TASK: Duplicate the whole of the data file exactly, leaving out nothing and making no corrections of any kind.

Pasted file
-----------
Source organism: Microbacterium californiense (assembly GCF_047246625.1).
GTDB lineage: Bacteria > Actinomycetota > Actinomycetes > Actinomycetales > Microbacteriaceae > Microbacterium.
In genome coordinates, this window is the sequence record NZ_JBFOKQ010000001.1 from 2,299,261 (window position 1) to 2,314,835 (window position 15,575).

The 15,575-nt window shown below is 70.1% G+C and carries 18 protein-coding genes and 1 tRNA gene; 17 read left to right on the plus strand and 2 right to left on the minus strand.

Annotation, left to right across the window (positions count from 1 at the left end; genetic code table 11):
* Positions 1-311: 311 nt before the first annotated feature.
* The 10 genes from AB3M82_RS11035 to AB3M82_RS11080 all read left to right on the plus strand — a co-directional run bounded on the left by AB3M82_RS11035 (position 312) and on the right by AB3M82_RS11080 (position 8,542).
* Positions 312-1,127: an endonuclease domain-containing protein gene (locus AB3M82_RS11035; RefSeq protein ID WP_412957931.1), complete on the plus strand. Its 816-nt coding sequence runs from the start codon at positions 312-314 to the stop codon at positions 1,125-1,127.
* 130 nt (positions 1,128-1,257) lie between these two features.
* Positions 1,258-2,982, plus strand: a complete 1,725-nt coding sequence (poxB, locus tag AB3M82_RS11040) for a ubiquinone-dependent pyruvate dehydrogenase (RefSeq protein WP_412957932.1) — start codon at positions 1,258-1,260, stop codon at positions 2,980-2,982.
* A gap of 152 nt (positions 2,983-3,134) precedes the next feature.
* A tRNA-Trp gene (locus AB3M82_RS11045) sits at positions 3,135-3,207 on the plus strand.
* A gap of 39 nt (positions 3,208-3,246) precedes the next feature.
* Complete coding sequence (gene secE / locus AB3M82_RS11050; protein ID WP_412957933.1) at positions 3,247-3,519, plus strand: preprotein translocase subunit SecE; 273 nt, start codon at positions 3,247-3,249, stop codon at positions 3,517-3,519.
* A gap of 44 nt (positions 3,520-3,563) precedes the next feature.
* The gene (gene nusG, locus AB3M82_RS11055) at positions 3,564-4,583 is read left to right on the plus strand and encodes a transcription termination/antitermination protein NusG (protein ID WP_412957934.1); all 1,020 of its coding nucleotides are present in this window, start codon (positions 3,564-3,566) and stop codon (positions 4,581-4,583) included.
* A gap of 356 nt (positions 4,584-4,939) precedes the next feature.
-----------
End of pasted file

Source organism: Microbacterium californiense (assembly GCF_047246625.1).
GTDB lineage: Bacteria > Actinomycetota > Actinomycetes > Actinomycetales > Microbacteriaceae > Microbacterium.
In genome coordinates, this window is the sequence record NZ_JBFOKQ010000001.1 from 2,299,261 (window position 1) to 2,314,835 (window position 15,575).

The 15,575-nt window shown below is 70.1% G+C and carries 18 protein-coding genes and 1 tRNA gene; 17 read left to right on the plus strand and 2 right to left on the minus strand.

Annotation, left to right across the window (positions count from 1 at the left end; genetic code table 11):
* Positions 1-311: 311 nt before the first annotated feature.
* The 10 genes from AB3M82_RS11035 to AB3M82_RS11080 all read left to right on the plus strand — a co-directional run bounded on the left by AB3M82_RS11035 (position 312) and on the right by AB3M82_RS11080 (position 8,542).
* Positions 312-1,127: an endonuclease domain-containing protein gene (locus AB3M82_RS11035; RefSeq protein ID WP_412957931.1), complete on the plus strand. Its 816-nt coding sequence runs from the start codon at positions 312-314 to the stop codon at positions 1,125-1,127.
* 130 nt (positions 1,128-1,257) lie between these two features.
* Positions 1,258-2,982, plus strand: a complete 1,725-nt coding sequence (poxB, locus tag AB3M82_RS11040) for a ubiquinone-dependent pyruvate dehydrogenase (RefSeq protein WP_412957932.1) — start codon at positions 1,258-1,260, stop codon at positions 2,980-2,982.
* A gap of 152 nt (positions 2,983-3,134) precedes the next feature.
* A tRNA-Trp gene (locus AB3M82_RS11045) sits at positions 3,135-3,207 on the plus strand.
* A gap of 39 nt (positions 3,208-3,246) precedes the next feature.
* Complete coding sequence (gene secE / locus AB3M82_RS11050; protein ID WP_412957933.1) at positions 3,247-3,519, plus strand: preprotein translocase subunit SecE; 273 nt, start codon at positions 3,247-3,249, stop codon at positions 3,517-3,519.
* A gap of 44 nt (positions 3,520-3,563) precedes the next feature.
* The gene (gene nusG, locus AB3M82_RS11055) at positions 3,564-4,583 is read left to right on the plus strand and encodes a transcription termination/antitermination protein NusG (protein ID WP_412957934.1); all 1,020 of its coding nucleotides are present in this window, start codon (positions 3,564-3,566) and stop codon (positions 4,581-4,583) included.
* A gap of 356 nt (positions 4,584-4,939) precedes the next feature.